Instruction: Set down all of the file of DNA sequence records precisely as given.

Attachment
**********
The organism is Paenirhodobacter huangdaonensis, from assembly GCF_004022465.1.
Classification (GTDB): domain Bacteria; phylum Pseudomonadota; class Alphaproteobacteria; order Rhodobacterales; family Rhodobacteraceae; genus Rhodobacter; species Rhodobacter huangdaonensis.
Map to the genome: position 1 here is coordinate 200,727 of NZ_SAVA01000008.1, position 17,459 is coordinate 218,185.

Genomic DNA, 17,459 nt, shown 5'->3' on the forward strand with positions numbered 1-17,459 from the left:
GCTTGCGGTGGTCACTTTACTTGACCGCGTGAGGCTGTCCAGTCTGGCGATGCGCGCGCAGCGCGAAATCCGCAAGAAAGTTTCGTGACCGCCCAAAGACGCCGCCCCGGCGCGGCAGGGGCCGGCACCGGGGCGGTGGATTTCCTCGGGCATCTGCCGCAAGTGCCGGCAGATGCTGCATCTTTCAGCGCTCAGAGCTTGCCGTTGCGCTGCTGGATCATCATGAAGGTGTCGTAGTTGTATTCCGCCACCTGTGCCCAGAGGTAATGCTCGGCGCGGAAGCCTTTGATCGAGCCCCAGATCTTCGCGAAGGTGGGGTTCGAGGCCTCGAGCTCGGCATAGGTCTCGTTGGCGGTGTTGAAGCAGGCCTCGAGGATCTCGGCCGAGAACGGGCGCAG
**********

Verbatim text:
The organism is Paenirhodobacter huangdaonensis, from assembly GCF_004022465.1.
Classification (GTDB): domain Bacteria; phylum Pseudomonadota; class Alphaproteobacteria; order Rhodobacterales; family Rhodobacteraceae; genus Rhodobacter; species Rhodobacter huangdaonensis.
Map to the genome: position 1 here is coordinate 200,727 of NZ_SAVA01000008.1, position 17,459 is coordinate 218,185.

Genomic DNA, 17,459 nt, shown 5'->3' on the forward strand with positions numbered 1-17,459 from the left:
GCTTGCGGTGGTCACTTTACTTGACCGCGTGAGGCTGTCCAGTCTGGCGATGCGCGCGCAGCGCGAAATCCGCAAGAAAGTTTCGTGACCGCCCAAAGACGCCGCCCCGGCGCGGCAGGGGCCGGCACCGGGGCGGTGGATTTCCTCGGGCATCTGCCGCAAGTGCCGGCAGATGCTGCATCTTTCAGCGCTCAGAGCTTGCCGTTGCGCTGCTGGATCATCATGAAGGTGTCGTAGTTGTATTCCGCCACCTGTGCCCAGAGGTAATGCTCGGCGCGGAAGCCTTTGATCGAGCCCCAGATCTTCGCGAAGGTGGGGTTCGAGGCCTCGAGCTCGGCATAGGTCTCGTTGGCGGTGTTGAAGCAGGCCTCGAGGATCTCGGCCGAGAACGGGCGCAG